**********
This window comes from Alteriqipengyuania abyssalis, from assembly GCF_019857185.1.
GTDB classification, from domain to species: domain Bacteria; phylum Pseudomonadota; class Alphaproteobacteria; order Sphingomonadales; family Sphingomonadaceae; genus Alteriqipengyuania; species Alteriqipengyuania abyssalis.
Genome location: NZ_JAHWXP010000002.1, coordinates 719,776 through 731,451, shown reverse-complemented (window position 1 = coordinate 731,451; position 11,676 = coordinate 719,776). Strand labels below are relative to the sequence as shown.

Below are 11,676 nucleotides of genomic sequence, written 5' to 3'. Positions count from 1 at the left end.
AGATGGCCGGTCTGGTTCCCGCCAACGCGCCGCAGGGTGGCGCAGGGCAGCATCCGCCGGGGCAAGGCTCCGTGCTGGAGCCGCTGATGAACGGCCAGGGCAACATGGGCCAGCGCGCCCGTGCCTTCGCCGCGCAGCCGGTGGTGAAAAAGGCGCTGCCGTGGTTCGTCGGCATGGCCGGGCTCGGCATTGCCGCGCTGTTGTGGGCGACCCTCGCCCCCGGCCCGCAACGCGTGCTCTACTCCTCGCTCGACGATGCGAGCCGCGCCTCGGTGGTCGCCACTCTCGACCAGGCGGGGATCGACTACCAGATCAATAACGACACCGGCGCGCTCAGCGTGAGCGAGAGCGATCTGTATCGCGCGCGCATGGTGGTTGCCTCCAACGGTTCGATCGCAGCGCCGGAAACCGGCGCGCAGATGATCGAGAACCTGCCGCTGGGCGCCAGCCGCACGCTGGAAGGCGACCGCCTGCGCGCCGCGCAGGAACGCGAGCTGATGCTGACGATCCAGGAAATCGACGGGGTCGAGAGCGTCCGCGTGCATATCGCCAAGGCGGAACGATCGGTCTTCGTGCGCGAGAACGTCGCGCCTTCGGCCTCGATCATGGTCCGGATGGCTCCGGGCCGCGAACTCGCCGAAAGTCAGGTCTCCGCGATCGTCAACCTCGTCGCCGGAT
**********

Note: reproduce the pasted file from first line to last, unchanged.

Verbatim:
This window comes from Alteriqipengyuania abyssalis, from assembly GCF_019857185.1.
GTDB classification, from domain to species: domain Bacteria; phylum Pseudomonadota; class Alphaproteobacteria; order Sphingomonadales; family Sphingomonadaceae; genus Alteriqipengyuania; species Alteriqipengyuania abyssalis.
Genome location: NZ_JAHWXP010000002.1, coordinates 719,776 through 731,451, shown reverse-complemented (window position 1 = coordinate 731,451; position 11,676 = coordinate 719,776). Strand labels below are relative to the sequence as shown.

Below are 11,676 nucleotides of genomic sequence, written 5' to 3'. Positions count from 1 at the left end.
AGATGGCCGGTCTGGTTCCCGCCAACGCGCCGCAGGGTGGCGCAGGGCAGCATCCGCCGGGGCAAGGCTCCGTGCTGGAGCCGCTGATGAACGGCCAGGGCAACATGGGCCAGCGCGCCCGTGCCTTCGCCGCGCAGCCGGTGGTGAAAAAGGCGCTGCCGTGGTTCGTCGGCATGGCCGGGCTCGGCATTGCCGCGCTGTTGTGGGCGACCCTCGCCCCCGGCCCGCAACGCGTGCTCTACTCCTCGCTCGACGATGCGAGCCGCGCCTCGGTGGTCGCCACTCTCGACCAGGCGGGGATCGACTACCAGATCAATAACGACACCGGCGCGCTCAGCGTGAGCGAGAGCGATCTGTATCGCGCGCGCATGGTGGTTGCCTCCAACGGTTCGATCGCAGCGCCGGAAACCGGCGCGCAGATGATCGAGAACCTGCCGCTGGGCGCCAGCCGCACGCTGGAAGGCGACCGCCTGCGCGCCGCGCAGGAACGCGAGCTGATGCTGACGATCCAGGAAATCGACGGGGTCGAGAGCGTCCGCGTGCATATCGCCAAGGCGGAACGATCGGTCTTCGTGCGCGAGAACGTCGCGCCTTCGGCCTCGATCATGGTCCGGATGGCTCCGGGCCGCGAACTCGCCGAAAGTCAGGTCTCCGCGATCGTCAACCTCGTCGCCGGAT